That is, given the same set of 96 6. An Example In case the reader is feeling at this point that there are too many letters and not enough numbers, here is an example that illustrates the matrix approach to the simplex method. Corresponding to these sets, we have the submatrices of A: First Iteration.
Since zN has some negative components, the current solution is not optimal. Step 2. Step 3. Second Iteration. Third Iteration. Fourth Iteration. Since zN has all nonnegative components, the current solution is optimal. It is undoubtedly clear at this point that the matrix approach, as we have presented it, is quite a bit more tedious than the dictionary manipulations with which we are quite familiar. The reason is that, with the dictionary approach, dictionary entries get updated from one iteration to the next and the updating process is fairly easy, whereas with the matrix approach, we continually compute everything from scratch and therefore end up solving many systems of equations.
However, before we take up such practical considerations, let us finish our general discussion of the simplex method by casting the dual simplex method into matrix notation and discussing some related issues. The Dual Simplex Method In the presentation of the primal simplex method given in the previous section, we tried to make the symmetry between the primal and the dual problems as evident as possible. One advantage of this approach is that we can now easily write down the dual simplex method.
Note that for the dual simplex method, dual feasibility and complementarity are maintained from the beginning, and the algorithm terminates once a primal feasible solution is discovered. Compute Primal Step Length. The primal and the dual simplex methods. Step 9. To further emphasize the similarities between the primal and the dual simplex methods, Figure 6. Two-Phase Methods Let us summarize the algorithm obtained by applying the dual simplex method as a Phase I procedure followed by the primal simplex method as a Phase II.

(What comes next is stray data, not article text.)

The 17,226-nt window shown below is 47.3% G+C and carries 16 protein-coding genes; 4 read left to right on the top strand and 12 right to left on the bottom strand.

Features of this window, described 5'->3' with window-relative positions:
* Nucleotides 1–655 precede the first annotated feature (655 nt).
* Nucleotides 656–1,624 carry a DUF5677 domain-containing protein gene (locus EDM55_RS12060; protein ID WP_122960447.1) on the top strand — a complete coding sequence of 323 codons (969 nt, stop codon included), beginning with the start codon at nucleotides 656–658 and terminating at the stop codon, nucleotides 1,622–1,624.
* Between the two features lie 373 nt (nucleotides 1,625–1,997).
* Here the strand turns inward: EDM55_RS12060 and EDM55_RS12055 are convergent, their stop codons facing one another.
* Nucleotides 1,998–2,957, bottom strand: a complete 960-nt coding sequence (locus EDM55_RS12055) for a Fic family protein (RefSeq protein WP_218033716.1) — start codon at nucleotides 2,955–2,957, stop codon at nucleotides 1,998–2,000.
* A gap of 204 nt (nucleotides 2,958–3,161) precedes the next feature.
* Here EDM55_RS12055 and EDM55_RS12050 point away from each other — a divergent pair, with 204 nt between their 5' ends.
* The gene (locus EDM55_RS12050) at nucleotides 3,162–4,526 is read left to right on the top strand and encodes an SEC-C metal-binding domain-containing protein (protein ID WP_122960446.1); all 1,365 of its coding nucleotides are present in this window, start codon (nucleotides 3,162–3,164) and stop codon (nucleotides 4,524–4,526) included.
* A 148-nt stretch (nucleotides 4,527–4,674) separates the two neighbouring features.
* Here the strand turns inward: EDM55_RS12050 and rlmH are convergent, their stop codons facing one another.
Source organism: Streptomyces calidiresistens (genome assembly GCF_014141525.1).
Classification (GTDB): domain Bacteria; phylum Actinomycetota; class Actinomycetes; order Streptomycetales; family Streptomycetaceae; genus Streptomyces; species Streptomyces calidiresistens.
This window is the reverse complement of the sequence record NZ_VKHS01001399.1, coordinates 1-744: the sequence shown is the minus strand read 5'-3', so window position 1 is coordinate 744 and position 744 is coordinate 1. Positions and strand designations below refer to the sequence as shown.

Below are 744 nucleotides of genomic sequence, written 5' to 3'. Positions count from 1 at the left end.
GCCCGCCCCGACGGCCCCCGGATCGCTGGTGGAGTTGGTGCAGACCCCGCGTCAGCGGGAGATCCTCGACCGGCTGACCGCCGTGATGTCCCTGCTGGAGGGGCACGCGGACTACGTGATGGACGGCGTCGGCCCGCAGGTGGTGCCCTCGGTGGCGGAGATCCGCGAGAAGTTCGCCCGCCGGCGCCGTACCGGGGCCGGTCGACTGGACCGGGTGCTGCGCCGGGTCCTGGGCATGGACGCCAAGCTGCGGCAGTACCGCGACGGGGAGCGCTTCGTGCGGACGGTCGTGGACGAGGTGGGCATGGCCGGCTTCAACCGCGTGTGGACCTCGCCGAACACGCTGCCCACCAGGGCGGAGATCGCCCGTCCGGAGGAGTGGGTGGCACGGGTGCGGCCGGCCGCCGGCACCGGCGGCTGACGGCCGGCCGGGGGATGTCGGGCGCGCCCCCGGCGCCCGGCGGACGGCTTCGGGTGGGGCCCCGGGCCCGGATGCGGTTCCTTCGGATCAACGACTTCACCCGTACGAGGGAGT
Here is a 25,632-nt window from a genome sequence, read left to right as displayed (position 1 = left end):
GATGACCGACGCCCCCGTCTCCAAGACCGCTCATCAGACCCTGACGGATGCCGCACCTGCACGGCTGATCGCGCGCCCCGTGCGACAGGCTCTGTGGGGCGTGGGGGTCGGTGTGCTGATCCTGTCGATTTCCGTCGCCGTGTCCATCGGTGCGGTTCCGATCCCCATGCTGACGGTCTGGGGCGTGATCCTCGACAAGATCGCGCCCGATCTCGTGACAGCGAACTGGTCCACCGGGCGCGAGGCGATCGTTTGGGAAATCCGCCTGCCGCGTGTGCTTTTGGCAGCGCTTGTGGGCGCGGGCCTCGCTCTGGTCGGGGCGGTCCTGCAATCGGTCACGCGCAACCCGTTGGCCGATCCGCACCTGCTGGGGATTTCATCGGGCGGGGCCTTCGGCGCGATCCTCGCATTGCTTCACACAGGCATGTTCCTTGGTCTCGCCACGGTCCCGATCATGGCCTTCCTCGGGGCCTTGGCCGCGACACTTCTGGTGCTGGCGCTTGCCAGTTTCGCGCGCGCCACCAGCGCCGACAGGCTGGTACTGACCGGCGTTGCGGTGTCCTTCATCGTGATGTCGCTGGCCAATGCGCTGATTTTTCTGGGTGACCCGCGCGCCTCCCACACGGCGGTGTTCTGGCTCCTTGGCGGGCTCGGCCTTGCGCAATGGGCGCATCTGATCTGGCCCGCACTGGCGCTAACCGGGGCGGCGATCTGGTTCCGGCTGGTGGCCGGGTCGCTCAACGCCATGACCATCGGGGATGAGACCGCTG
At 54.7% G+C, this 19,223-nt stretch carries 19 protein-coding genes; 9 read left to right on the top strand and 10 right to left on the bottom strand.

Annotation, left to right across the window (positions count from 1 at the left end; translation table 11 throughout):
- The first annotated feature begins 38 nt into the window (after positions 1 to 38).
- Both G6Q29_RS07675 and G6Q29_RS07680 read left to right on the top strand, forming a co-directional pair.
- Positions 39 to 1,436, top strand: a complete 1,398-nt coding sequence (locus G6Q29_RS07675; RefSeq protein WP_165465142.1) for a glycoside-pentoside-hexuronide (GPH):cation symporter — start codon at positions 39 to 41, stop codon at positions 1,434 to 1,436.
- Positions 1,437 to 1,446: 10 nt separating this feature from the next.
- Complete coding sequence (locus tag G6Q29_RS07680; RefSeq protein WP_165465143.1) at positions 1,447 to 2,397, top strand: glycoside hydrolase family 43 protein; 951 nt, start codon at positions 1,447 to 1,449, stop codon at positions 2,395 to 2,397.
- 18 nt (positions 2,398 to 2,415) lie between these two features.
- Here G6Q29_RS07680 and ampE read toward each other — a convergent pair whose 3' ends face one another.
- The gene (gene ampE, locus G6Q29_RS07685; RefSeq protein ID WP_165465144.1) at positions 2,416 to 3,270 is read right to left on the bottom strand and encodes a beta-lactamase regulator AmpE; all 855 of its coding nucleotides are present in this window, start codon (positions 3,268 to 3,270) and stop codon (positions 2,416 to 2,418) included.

Hence, the initial dictionary reads: If b has all nonnegative components and cN has all nonpositive components, then this dictionary is optimal—the problem was trivial. Suppose, however, that one of these two vectors but not both has components of the wrong sign.
For example, suppose that b is okay all nonnegative components but cN has some positive components. Then this dictionary is primal feasible, and we can start immediately with the 6.
On the other hand, suppose that cN has all nonpositive components but b has some negative ones. Then the starting dictionary is dual feasible, and we can commence immediately with the dual simplex algorithm. The last, and most common, case is where both b and cN have components of the wrong sign. In this case, we must employ a two-phase procedure. There are two choices. We could temporarily replace cN with another vector that is nonpositive.
Then the modified problem is dual feasible, and so we can apply the dual simplex method to find an optimal solution of this modified problem. After that, the original objective function could be reinstated. With the original objective function, the optimal solution from Phase I is most likely not optimal, but it is feasible, and therefore the primal simplex method can be used to find the optimal solution to the original problem.
The other choice would be to modify b instead of cN , thereby obtaining a primal feasible solution to a modified problem. Then we would use the primal simplex method on the modified problem to obtain its optimal solution, which will then be dual feasible for the original problem, and so the dual simplex method can be used to finish the problem. Negative Transpose Property In our discussion of duality in Chapter 5, we emphasized the symmetry between the primal problem and its dual.
This symmetry can be easily summarized by saying that the dual of a standard-form linear programming problem is the negative transpose of the primal problem.
Now, in this chapter, the symmetry appears to have been lost. It seems strange. How are these two basis matrices related? The purpose of this section is to make this connection clear. The first n columns of it are the initial nonbasic variables and the last m columns are the initial basic columns. The first n columns of it are the initial basic variables for the dual problem and the last m columns are the initial nonbasic columns.
Which variables are basic? Is the primal solution associated with this dictionary feasible? Is it optimal? Consider the situation in which x3 and x5 are basic and all other variables are nonbasic. Write down: Consider the following max-min problem: Write it explicitly. Notes In this chapter, we have accomplished two tasks: There are times when one thing has two names.